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Percussionist, Steven Kroon

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STEVEN KROONwas born in Spanish Harlem to parents who moved to New York City from Puerto Rico. His surname comes from his grandfather, who immigrated to La Isla de Encanto from the Dutch-speaking Caribbean island of Curaçao. At the age of nine, the family moved to Queens, where the youngster’s interest in music was sparked by the presence of many noted jazz and R&B musicians.

“In my neighborhood,” he recalls, “I had Eddie “Lockjaw” Davis as a neighbor and Lester Young four blocks away. We used to wait on the stoop until his taxi pulled up and Lester would get out with his hat in one hand and his sax in the other. We would be like, ‘Yeah, Prez! James Brown also lived in the area. But I came with all of my Latin roots, thanks to my father I heard the whole spectrum of music.”

Before taking a formal lesson, Kroon was inspired by his late brother, Bobby. Also, his father played a wide variety of music around the house including Tito Rodriguez, Ismael Rivera, Cortijo, and Tito Puente. Kroon vividly recalls going to the Apollo Theater to see the Symphony Sid Show, which featured Mongo Santamaria, La Lupe, Kako, Willie Bobo, Carlos “Patato” Valdes, Cal Tjader, Armando Peraza and the Joe Cuba Sextet.

He and his long-time friend and fellow percussionist, Wilson “Chembo” Corniel studied Afro-Cuban percussion with the late, great Tommy López, Sr., who showed Kroon how to play the proper tumbao and “sit” in the drum. Later, he studied Brazilian rhythms with Dom Um Romão. With such a wealth of knowledge, it’s not surprising Kroon quickly became a first-call percussionist for recording sessions that required a wide range of talents. Over the years, Diana Krall, Aretha Franklin, Roberta Flack, The Temptations, Bill Cosby, Kenny G, Ron Carter, Spyro Gyra, Bette Midler, Gary Bartz, and Paul Butterfield have tapped Kroon’s seemingly endless array of skills.

His two-decade-long professional association with R&B crooner Luther Vandross underscores Kroon’s reputation as one of the world’s most versatile and respected percussionists. “My time with Luther was great,” Kroon says today, “but when it came time to do my own thing, I always knew that it was going to be Latin jazz because that’s where my heart is.”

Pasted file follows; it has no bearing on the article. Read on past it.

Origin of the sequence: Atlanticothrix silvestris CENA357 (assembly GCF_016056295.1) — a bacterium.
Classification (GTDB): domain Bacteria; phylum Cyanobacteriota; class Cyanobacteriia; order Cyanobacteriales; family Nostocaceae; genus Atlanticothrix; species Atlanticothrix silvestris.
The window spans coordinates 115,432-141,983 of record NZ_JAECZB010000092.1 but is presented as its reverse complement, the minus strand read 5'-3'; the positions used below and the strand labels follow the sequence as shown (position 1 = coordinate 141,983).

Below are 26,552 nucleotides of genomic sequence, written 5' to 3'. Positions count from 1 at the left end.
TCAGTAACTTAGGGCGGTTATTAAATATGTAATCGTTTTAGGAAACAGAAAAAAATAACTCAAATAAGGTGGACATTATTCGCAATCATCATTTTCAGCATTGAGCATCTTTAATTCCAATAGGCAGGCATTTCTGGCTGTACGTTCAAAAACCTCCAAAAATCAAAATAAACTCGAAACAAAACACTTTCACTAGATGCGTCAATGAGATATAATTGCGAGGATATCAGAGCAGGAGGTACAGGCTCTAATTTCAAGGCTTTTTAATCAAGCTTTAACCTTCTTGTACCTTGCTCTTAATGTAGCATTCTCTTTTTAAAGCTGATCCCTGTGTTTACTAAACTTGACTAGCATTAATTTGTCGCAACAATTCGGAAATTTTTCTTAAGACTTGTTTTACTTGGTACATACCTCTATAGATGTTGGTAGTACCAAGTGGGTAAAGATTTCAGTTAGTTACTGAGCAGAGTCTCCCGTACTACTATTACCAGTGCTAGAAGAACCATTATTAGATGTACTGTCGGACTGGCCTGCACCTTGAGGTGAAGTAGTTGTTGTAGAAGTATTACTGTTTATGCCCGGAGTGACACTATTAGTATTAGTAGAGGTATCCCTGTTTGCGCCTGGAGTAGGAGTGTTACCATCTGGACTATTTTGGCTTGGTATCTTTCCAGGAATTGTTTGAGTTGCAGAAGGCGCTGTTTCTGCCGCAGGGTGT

Steve’s music is loaded with the instantly-likable melodically attractive and rhythmically intriguing performances that once made Latin jazz the kind of music diverse audiences could groove to. “A lot of guys today play too much,” Kroon adds, explaining how he approaches the style reverently, with an emphasis on finesse. “It’s great to have that kind of knowledge, but when you make an album, you need to remember everyone — all kinds of listeners and dancers. If you are having people over for a barbeque, for instance, you should be able to put it on and leave it on. It fits what’s going on.”

The title of Steve’s most recent recording titled, In Your Dreams (Kroonatune Records) came to him in the middle of the night. “Creating this CD is like a painter painting with a blank canvas just waiting to color it with melodies and grooves,” says Steve.”

2020 Update: Steven Kroon is currently working on a compilation with bonus tracks. More information as it becomes available.

ARTIST WEBSITE: http://stevekroon.com

 

A graduate of Empire State College with a dual major in journalism and Latin American studies, Editor-in-Chief Tomas Peña has spent years applying his knowledge and writing skills to the promotion of great musicians. A specialist in the crossroads between jazz and Latin music, Peña has written extensively on the subject. His writing appears on Latin Jazz Network; Chamber Music America magazine and numerous other publications.

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